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Puerto Rican Independence By Hook Or By Crook

By Manuel A. Casiano

April 11, 2002
Copyright © 2002 CARIBBEAN BUSINESS. All Rights Reserved.

To get something "by hook or by crook" means getting it by any means possible.

I believe that there are people in Puerto Rico who are dead set on forcing independence on the island by hook or by crook, democracy be damned.

How else can you explain the demonstrations now going on against U.S. Navy tactical operations in Vieques? The U.S. is at war. These operations are vital to our country's training efforts. Our sons and daughters need to be prepared for battle. Yet a small group led by independentistas and their sympathizers want to stop all training now.

They say they are protesting the presence of the Navy in Vieques. They say they want the Navy out. But the fact is that, after more than 62 years here, the Navy is getting out next year. Two of our presidents, Bill Clinton and George W. Bush have given their word: President Bush has repeated this same commitment—to leave by 2003—three times since he was elected. The deadline is just months away. We don't have very long to wait to see if two U.S. presidents will keep their word.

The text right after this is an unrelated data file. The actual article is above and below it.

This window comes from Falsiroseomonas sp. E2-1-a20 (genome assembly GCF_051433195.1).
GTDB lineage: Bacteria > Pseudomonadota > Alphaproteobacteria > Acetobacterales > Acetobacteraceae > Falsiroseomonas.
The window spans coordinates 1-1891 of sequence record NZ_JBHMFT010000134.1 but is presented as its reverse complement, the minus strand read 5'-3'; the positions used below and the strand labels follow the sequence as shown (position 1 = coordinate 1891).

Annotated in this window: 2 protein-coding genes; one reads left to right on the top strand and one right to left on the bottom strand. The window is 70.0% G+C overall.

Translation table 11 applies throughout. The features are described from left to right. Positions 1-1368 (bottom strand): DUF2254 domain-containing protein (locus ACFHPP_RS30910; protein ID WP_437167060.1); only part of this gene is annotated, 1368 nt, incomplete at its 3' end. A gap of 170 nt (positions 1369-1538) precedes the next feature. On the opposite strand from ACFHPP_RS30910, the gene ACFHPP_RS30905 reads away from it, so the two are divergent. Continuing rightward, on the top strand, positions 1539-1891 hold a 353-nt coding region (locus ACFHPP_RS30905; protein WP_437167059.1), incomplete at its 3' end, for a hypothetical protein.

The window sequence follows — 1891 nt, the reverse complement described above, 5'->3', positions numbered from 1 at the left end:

It is the independentistas who can't wait. They have to continue the demonstrations and civil disobedience. Why? After more than a century of evaporating support for their cause and barely capturing enough votes in elections and plebiscites to continue as a registered party, they realize that the great majority of their fellow Puerto Ricans will never vote for independence. Even if the Commonwealth party umbrella were not there for them to hide under. The fact is that not even 10% of our people will vote for independence. So what is their new strategy?

After many elections in which they have received barely 5% of the vote, they have come up with a new idea to get independence for Puerto Rico. Their alternative is to forget the democratic process and find a way to force independence on us.